IBM Wants You To Use Its "Crowdsourced Supercomputer" To Help Fight Climate Change


Robin Andrews

Science & Policy Writer

We are many. Toria/Shutterstock

It’s hard to argue that climate change isn’t the number one issue of our times. It’s not just a generational problem that needs solving, it’s an existential one. It’s the all-encompassing antagonist that makes every other problem worse, and everyone – except the US government, at least – knows it.

IBM has also acknowledged the extent of the problem, and has strongly thrown its support behind the Paris Agreement. Now, speaking to IFLScience, the company has revealed that it’s going to do its part in solving the crisis by unleashing its secret weapon: a “crowdsourced supercomputer”.


Since 2004, IBM has run the World Community Grid (WCG), an international network of personal computers that, when linked up, contribute their processing power and cloud storage space. This giant web acts as a supercomputer – one of the most powerful computational systems on Earth.

“We can have an ordinary, solitary supercomputer dedicated to working on these efforts, but eventually even a supercomputer would run out of capacity,” Juan Hindo, manager of the WCG, told IFLScience.


WCG volunteers download an app to their computers and devices. When they’re not being used, the devices automatically perform virtual experiments driven and directed by a team of researchers all around the world.

“This model is infinitely scalable, and also taps into a resource that would otherwise be going to waste.” Researchers are given access to a massive amount of computing power for free, along with a “community of volunteers who are excited and engaged in learning about the work.”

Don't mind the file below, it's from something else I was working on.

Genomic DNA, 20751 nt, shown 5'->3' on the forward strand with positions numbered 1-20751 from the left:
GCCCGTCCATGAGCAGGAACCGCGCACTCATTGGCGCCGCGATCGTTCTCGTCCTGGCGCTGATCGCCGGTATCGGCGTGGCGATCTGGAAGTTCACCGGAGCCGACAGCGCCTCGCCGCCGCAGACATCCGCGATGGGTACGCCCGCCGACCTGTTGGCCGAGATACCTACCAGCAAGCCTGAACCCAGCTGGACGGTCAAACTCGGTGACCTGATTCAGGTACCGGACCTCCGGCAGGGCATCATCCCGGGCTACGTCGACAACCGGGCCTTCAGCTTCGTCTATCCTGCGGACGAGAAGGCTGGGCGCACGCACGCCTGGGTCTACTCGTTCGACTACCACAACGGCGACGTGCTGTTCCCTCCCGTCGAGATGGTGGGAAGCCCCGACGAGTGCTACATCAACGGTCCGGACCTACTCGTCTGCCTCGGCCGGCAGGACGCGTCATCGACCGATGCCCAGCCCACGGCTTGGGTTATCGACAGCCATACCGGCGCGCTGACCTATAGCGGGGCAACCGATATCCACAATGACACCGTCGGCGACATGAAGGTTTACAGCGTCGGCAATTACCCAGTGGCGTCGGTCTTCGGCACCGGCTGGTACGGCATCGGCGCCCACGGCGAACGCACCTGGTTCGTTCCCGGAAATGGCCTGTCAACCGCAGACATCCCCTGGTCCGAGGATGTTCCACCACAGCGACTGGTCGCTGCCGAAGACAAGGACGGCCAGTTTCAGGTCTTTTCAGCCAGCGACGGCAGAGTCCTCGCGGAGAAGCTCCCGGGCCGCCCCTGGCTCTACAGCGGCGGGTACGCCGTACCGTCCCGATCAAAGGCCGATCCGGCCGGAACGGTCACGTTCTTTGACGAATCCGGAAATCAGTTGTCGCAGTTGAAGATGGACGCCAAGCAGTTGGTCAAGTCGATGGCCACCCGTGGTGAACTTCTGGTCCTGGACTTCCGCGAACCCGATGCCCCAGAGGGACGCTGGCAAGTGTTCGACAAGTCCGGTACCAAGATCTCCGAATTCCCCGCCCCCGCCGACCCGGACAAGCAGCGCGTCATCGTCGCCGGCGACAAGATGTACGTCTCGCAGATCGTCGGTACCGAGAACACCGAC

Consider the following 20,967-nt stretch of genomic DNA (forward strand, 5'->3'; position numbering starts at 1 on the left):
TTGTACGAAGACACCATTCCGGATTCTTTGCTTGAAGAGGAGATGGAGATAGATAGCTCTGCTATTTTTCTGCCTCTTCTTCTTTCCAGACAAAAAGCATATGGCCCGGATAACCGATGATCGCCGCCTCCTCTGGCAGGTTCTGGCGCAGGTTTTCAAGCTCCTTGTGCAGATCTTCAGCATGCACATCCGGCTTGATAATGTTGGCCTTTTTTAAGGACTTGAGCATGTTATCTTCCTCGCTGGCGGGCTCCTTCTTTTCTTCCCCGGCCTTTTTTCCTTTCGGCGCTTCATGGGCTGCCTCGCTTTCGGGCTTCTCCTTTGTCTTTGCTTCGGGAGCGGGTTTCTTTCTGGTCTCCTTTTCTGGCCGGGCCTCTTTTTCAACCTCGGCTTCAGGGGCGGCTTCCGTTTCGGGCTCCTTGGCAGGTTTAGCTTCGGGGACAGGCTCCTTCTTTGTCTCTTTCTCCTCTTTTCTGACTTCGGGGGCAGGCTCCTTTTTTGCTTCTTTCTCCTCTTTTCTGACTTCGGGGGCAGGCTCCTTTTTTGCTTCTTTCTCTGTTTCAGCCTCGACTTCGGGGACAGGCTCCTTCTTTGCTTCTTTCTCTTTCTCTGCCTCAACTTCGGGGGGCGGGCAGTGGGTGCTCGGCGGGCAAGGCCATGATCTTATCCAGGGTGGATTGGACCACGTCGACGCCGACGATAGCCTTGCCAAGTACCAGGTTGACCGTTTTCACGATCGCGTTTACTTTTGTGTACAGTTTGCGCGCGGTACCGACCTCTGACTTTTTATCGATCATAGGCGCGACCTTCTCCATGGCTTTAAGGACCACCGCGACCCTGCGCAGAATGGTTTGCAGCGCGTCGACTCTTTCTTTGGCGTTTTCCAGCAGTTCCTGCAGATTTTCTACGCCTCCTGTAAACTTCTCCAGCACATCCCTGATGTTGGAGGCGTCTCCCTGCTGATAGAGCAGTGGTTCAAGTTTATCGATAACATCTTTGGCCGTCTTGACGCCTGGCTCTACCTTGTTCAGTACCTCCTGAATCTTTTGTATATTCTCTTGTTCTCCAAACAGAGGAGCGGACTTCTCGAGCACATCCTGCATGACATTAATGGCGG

“That element of public engagement, and bringing in the public into your research, and raising awareness of your work is something you would not get by doing your work on a normal supercomputer,” Hindo said.

It currently has over 730,000 volunteers and millions upon millions of devices working on problems as diverse as Zika, childhood cancer, clean energy, and water filtration technologies.

Environmental science projects have emerged in the last few years, but this push on climate change is the most ambitious venture yet. The WCG will be made available to five innovative climate change research projects, all to the tune of $200 million.

“We’re casting the net wide,” Sophia Tu, Director of Corporate Citizenship at IBM, explains. “We’re looking for work to get us to solutions, to show us how to adapt to climate change, how to mitigate it.”


“Migration patterns, the spread of disease, changing drought patterns, crop resilience – we’re open to anything on this. We know that climate change is an interdisciplinary field, so we don’t want to rule anything out.”

Tu told IFLScience that the WCG was born out of an experiment back in 2004, and initially focused on the health side of things. The success of the initial trials then led to projects on “drug discovery, HIV, along with neglected tropical diseases, Ebola, Zika – a lot of work on cancer as well.”

“We’ve seen our volunteers really rally around these projects in the past,” Hindo adds.

“When the WHO declared Zika a global health crisis, we had volunteers and researchers coming to us and saying ‘What can we do to help?’ We now have a hugely successful Zika crowdsourced program that’s still running today.”


Applications for the new climate change initiative are open until September 15, and the winners will be given access to this rather remarkable crowdsourced supercomputer this coming autumn. So if you’re a researcher with a penchant for saving the world, click here and send in your proposal.

As in the past, all the raw data is open access, and the research will be made publically available to anyone.

“When we receive proposals from scientists, we often come back to them and say: this is great, but we want you to think bigger – thousands of times bigger,” Tu explains.

“Our message to scientists is: think big, and we’ll support that.”


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